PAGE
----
Apollo Considers Higher Offer for Canadian Casino Owner
(Bloomberg) -- Apollo Global Management Inc. is mulling an increase to its $2.5 billion takeover bid for Great Canadian Gaming Corp. but may walk away from the deal if it can’t win approval at an upcoming shareholder meeting, according to people familiar with the matter.
The private equity firm has been contemplating its strategy because the C$39-a-share offer has run into opposition from some of Great Canadian’s largest shareholders. At the same time, Apollo is wary of overpaying because of the risks the pandemic poses to the gaming industry, said the people, who asked not to be identified discussing private negotiations.
Great Canadian shares climbed 1.4% to C$36.88 as of 9:48 a.m. on Monday in Toronto.
Apollo indicated during negotiations with the company in August that it was considering an offer of C$38 to C$41 per share, according to documents filed with securities regulators. A revised bid would likely stay within that range, one of the people said. A representative of New York-based Apollo declined to comment.
Great Canadian said last week it’s temporarily shutting another casino because of Covid-19 orders by the government of Ontario, leaving 19 of its 26 properties closed.
Apollo’s price for Great Canadian came under fire soon after it was unveiled last month, with shareholders including BloombergSen Inc. and Burgundy Asset Management Ltd. publicly opposing the deal. The investors say the offer undervalues the company and takes advantage of the drop in the share price since the pandemic disrupted Great Canadian’s operations.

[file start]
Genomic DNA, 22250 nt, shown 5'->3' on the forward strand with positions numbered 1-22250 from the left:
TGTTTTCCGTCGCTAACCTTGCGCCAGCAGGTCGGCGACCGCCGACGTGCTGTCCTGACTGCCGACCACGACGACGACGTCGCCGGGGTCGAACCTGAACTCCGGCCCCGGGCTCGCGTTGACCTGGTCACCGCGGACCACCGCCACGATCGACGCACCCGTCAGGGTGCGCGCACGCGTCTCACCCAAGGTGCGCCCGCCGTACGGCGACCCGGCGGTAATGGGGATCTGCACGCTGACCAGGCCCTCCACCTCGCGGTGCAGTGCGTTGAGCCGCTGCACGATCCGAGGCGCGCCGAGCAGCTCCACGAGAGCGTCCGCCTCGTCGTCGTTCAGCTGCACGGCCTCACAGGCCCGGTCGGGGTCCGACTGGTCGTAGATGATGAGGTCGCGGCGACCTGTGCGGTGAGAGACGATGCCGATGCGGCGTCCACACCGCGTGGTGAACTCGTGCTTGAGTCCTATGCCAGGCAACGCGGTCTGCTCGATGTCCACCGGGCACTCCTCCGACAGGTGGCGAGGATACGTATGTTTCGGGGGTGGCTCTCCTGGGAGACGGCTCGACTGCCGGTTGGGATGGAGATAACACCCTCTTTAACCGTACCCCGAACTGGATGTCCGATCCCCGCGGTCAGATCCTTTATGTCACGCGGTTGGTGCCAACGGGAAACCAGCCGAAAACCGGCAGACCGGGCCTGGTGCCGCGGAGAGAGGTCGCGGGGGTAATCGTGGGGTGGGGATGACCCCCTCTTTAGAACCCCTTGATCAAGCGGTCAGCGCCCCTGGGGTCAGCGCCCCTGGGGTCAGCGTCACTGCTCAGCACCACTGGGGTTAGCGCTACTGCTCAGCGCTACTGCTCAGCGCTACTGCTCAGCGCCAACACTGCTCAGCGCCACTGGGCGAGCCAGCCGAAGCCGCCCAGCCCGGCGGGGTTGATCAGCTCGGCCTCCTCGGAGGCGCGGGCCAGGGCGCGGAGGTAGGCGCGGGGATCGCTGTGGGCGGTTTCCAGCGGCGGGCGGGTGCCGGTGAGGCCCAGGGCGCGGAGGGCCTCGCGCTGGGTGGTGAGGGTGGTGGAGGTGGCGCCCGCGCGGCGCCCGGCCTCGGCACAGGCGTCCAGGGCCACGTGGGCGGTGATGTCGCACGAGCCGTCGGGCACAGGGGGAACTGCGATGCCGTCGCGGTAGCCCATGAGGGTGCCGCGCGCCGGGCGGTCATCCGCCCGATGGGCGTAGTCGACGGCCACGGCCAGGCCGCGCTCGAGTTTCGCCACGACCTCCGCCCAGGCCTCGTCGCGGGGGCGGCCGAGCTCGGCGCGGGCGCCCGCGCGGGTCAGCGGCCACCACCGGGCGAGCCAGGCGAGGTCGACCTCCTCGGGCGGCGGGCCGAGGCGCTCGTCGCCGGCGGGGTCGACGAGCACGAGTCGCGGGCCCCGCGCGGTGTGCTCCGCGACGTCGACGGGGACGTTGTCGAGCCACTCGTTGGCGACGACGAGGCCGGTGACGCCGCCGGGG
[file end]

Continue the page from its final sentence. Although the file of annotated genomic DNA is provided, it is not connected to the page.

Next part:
Great Canadian shares traded as high as C$45.80 in February and closed at C$36.38 on Friday. The stock has fallen the past two weeks amid pessimism that a deal will be done.
Deal news website CTFN reported last month that holders have said any price less than C$70 a share won’t be acceptable.
Apollo isn’t willing to go that far because the Covid-19 pandemic may have permanently impaired some of Great Canadian’s value, the people said. The firm would rather walk away from the deal if it’s not approved by shareholders at a Dec. 23 meeting than overpay, they said.
Representatives of BloombergSen and Burgundy didn’t immediately respond to requests for comment. A representative of CI Financial Corp., another large Great Canadian shareholder, declined to comment. BloombergSen is a Toronto-based hedge fund that owns almost 14% of Great Canadian, according to regulatory filings. It isn’t affiliated with Bloomberg LP, the parent company of Bloomberg News.
Apollo has previously defended its offer, which has been approved by Great Canadian’s board, saying it delivers “significant and immediate value” to shareholders despite the negative effects of the pandemic.
Founded in 1982, Toronto-listed Great Canadian operates gaming, entertainment and hospitality facilities in four Canadian provinces.
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